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Where should I start? You want to build your technique to within striking distance of whatever songs and solos you are keen to learn. Jump in as an intermediate player.
Should I learn rhythm guitar first, before I learn lead guitar? We can find some very challenging rhythm parts, and some very easy lead lines. You want to be working on material that is at or just slightly above your current level. Trying to tackle things that are too far over your head will cause your improvement will stall. So you can in fact learn rhythm guitar and lead guitar at the same time. Better rhythm skills improve your lead playing, and better lead skills improve your rhythm playing.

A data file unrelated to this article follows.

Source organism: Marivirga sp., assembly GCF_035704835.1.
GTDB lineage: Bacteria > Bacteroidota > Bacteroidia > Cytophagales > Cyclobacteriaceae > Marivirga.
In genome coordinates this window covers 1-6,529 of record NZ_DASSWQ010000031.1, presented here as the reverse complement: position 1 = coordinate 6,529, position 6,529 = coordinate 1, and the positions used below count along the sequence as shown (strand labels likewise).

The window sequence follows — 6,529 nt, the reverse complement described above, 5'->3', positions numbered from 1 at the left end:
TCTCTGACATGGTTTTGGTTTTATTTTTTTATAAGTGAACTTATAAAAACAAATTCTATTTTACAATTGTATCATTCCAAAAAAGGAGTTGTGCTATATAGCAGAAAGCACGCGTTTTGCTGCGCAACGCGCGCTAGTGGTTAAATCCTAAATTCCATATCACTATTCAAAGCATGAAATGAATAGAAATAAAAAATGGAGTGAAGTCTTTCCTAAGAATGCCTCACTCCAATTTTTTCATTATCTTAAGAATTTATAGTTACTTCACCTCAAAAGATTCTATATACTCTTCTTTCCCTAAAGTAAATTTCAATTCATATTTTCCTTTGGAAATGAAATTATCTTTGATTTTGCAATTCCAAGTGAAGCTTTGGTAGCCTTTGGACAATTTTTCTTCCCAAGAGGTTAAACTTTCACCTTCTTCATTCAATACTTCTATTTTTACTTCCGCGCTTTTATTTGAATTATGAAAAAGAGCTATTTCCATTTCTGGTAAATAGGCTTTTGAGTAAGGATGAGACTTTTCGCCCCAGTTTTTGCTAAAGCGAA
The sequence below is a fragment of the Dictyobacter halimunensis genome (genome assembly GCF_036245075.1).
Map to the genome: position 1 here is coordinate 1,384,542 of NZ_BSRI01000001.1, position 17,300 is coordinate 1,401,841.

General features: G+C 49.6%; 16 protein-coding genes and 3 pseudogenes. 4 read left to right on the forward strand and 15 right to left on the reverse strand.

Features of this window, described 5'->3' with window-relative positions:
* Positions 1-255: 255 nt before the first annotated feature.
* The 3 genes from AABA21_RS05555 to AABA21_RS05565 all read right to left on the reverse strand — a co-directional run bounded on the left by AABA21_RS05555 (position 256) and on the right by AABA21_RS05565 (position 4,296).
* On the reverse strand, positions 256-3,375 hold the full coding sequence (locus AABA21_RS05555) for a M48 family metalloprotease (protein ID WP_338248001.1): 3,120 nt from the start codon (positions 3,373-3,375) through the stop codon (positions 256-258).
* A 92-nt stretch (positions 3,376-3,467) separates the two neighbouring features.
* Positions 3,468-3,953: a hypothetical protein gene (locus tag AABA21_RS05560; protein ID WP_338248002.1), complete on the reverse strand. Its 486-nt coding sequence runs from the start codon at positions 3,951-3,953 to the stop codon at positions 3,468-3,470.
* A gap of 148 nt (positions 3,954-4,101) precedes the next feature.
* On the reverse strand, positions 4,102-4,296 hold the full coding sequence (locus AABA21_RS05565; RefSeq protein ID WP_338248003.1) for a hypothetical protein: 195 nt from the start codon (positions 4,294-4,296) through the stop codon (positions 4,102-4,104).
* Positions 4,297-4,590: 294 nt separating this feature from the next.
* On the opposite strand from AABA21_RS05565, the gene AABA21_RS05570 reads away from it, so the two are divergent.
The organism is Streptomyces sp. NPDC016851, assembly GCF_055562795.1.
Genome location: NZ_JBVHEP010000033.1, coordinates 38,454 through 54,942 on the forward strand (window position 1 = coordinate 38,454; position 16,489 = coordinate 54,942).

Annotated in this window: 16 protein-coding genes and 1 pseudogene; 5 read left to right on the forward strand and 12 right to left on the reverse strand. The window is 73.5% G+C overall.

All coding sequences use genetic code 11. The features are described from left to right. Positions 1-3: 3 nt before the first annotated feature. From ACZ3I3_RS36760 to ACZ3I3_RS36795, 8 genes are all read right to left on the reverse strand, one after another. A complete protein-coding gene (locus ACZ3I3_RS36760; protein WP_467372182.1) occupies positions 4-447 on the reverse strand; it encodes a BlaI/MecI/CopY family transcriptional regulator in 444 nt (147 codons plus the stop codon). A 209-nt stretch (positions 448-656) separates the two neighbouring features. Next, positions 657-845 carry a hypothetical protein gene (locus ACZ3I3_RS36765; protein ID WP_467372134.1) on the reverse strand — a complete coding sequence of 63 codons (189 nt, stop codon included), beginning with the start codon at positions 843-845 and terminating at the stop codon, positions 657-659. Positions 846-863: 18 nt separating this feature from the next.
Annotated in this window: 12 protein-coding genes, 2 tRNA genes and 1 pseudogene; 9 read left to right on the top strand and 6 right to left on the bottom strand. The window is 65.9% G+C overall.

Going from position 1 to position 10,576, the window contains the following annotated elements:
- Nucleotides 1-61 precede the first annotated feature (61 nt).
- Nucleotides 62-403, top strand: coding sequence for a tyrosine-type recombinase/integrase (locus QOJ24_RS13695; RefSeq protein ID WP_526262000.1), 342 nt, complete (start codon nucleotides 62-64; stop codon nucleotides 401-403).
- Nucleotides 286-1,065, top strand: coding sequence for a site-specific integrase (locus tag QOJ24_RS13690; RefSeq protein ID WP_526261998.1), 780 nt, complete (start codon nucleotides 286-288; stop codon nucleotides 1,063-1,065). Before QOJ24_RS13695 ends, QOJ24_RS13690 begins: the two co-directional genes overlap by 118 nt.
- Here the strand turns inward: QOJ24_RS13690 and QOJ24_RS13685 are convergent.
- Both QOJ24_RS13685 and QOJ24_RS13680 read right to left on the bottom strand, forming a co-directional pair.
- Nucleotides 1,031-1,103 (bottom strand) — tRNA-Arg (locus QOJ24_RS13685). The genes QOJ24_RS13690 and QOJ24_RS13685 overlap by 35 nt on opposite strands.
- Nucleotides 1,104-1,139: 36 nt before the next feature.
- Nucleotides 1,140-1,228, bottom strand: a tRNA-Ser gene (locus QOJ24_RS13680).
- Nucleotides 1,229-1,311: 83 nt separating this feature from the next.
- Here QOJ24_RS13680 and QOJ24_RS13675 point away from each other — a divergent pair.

Again, both areas can and really should be developed together. How much better it is to go through the Metal Rhythm Guitar method correctly the first time though and build solid groove in the first place! Then all your lead skills are built on solid ground instead of shifting sand. Then, when you are ready to move into Metal Rhythm Guitar 2, also add Metal Lead Primer and work through both the rhythm and lead books together.
Why go through the Rhythm 1 book, you might ask, if you can already play songs decently? The Signature Licks books are another great supplement as well.
The order, then, is irrelevant. Should I find a teacher or are these methods self-study? The explanations and demonstrations reveal what each example should look and sound like.
This is because as you play, your attention is inevitably drawn away from listening and watching what you are doing, as it becomes consumed in the doing of it.